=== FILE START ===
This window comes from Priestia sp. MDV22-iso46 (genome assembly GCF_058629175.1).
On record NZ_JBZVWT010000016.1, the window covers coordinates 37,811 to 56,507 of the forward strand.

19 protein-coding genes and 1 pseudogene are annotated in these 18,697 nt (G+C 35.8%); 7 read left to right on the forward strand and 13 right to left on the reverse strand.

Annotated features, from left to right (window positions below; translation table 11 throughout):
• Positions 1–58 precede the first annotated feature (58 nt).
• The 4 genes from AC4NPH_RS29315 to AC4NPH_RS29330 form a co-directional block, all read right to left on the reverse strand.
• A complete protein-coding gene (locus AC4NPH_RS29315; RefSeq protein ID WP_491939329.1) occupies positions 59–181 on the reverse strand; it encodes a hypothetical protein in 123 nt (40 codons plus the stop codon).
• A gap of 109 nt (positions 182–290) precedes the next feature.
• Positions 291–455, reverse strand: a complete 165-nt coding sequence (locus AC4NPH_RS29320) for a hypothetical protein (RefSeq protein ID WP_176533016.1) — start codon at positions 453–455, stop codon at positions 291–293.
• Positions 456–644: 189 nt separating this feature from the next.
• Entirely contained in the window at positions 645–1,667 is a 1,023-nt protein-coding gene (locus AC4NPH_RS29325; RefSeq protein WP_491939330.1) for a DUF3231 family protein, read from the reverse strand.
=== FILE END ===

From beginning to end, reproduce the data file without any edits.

This window comes from Priestia sp. MDV22-iso46 (genome assembly GCF_058629175.1).
On record NZ_JBZVWT010000016.1, the window covers coordinates 37,811 to 56,507 of the forward strand.

19 protein-coding genes and 1 pseudogene are annotated in these 18,697 nt (G+C 35.8%); 7 read left to right on the forward strand and 13 right to left on the reverse strand.

Annotated features, from left to right (window positions below; translation table 11 throughout):
• Positions 1–58 precede the first annotated feature (58 nt).
• The 4 genes from AC4NPH_RS29315 to AC4NPH_RS29330 form a co-directional block, all read right to left on the reverse strand.
• A complete protein-coding gene (locus AC4NPH_RS29315; RefSeq protein ID WP_491939329.1) occupies positions 59–181 on the reverse strand; it encodes a hypothetical protein in 123 nt (40 codons plus the stop codon).
• A gap of 109 nt (positions 182–290) precedes the next feature.
• Positions 291–455, reverse strand: a complete 165-nt coding sequence (locus AC4NPH_RS29320) for a hypothetical protein (RefSeq protein ID WP_176533016.1) — start codon at positions 453–455, stop codon at positions 291–293.
• Positions 456–644: 189 nt separating this feature from the next.
• Entirely contained in the window at positions 645–1,667 is a 1,023-nt protein-coding gene (locus AC4NPH_RS29325; RefSeq protein WP_491939330.1) for a DUF3231 family protein, read from the reverse strand.